Edmond Campbell, Senior Staff Reporter
Jennifer Edwards, executive director of the National Solid Waste Management Authority (NSWMA), says the agency has made significant progress in removing about 80 per cent of hurricane debris from the main roads and corridors in Kingston and St Andrew.
Hurricane Sandy last Wednesday unleashed her fury on the eastern end of the country, taking down large trees and blocking main thoroughfares.
Edwards told The Gleaner yesterday that the NSWMA has had to be working twice as hard as many residents have added bulk waste to the debris already left by the angry weather system.
"They have put out the old furniture now and the fridges and stoves and they are all on the main roads to be collected as well," she noted.
The NSWMA executive director said the main roads in which 80 per cent of the hurricane debris have been removed are Old Hope Road, Marescaux Road, Constant Spring Road, Dunrobin Avenue, Hagley Park Road, Waltham Park Road and Spanish Town Road.
"There is a lot of work that remains to be done in a number of the other areas such as Whitehall Avenue, Mannings Hill Road and Red Hills Road," she added.
She said the main corridors were cleaned twice but "as fast as we clean, more debris is being put out".
Commenting on the areas posing the greatest challenge to the agency as it carries out the clean-up exercise, Edwards cited the inner city where access to downed trees was difficult due to narrow roads.
"We can't get any equipment into them to help clean up, so it has to be done manually and that takes quite some time."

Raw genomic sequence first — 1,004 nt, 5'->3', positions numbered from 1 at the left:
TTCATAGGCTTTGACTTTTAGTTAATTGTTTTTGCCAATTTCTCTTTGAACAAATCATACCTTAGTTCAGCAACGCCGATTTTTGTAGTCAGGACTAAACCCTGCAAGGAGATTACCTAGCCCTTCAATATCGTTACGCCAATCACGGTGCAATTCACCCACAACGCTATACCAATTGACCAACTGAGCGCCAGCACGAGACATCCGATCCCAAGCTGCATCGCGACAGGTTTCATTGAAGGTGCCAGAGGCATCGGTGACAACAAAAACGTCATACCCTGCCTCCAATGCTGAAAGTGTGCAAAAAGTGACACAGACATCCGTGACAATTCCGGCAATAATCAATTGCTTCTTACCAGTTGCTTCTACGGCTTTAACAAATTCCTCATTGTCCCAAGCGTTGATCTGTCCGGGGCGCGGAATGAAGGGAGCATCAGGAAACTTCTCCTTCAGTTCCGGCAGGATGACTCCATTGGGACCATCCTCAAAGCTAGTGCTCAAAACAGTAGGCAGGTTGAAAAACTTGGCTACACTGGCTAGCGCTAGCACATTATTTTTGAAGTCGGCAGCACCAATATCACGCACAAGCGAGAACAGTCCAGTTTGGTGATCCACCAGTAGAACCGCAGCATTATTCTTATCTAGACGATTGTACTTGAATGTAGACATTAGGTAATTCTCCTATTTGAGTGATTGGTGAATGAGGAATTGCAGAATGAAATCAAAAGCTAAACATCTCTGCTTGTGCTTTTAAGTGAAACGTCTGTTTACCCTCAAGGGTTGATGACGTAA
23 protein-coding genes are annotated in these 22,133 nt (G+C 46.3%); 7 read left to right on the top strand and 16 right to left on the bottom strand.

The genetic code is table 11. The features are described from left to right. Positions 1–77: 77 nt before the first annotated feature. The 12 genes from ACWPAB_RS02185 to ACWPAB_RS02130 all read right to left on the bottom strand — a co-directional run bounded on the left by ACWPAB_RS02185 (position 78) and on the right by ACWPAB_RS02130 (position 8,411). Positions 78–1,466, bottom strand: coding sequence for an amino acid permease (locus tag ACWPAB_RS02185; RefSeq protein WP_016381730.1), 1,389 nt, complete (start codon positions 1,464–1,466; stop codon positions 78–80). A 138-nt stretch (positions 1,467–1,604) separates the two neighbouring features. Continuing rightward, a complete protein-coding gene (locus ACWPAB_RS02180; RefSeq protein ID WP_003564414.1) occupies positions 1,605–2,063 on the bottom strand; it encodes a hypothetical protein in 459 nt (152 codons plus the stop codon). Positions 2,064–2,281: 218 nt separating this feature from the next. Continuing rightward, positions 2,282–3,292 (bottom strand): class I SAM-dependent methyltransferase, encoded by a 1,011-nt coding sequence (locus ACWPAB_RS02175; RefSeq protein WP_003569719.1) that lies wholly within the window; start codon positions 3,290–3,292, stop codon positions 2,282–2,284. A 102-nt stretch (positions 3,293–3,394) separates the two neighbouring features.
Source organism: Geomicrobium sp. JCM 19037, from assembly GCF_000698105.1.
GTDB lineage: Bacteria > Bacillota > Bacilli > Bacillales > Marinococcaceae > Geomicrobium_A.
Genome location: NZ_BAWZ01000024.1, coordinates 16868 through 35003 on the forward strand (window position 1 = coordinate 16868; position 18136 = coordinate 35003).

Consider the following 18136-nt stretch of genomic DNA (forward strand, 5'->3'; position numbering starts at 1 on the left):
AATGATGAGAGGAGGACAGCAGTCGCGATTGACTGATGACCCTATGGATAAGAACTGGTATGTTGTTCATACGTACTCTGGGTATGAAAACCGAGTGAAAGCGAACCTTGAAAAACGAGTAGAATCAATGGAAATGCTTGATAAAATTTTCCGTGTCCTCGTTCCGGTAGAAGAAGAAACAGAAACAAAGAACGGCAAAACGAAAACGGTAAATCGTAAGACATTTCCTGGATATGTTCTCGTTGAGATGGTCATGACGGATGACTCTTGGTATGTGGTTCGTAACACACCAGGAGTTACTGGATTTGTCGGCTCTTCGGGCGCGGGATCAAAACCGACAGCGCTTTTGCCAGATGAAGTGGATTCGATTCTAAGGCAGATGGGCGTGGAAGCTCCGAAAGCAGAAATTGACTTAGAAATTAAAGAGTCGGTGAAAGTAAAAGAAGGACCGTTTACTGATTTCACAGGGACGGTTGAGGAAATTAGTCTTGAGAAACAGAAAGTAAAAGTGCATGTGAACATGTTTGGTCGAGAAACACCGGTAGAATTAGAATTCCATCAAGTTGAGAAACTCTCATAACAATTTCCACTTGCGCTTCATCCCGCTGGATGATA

Edwards reported that the agency yesterday increased the number of tipper trucks to carry out the clean-up programme. It moved from 11 trucks on Saturday and Sunday to 24 on Monday. The number should be increased to 30 today.
In the parishes served by the North Eastern Parks and Markets (NEPM), Edwards said significant progress has been made in clearing the main roads.
NEPM provides service to residents in St Ann, St Mary, Portland and St Thomas.
Pressed to place a monetary value on the work done by the NSWMA so far, Edwards said it was difficult to make an assessment at this time.
However, she said the agency would need additional resources to complete the work as the NSWMA has had to hire a lot more backhoes and front-end loaders.
Equipment hired by the agency to speed up the spreading and compacting of material at the Riverton landfill will also attract additional costs.
She said Minister of Local Government Noel Arscott had given the agency a commitment that resources would be provided to help in the post-hurricane clean-up drive.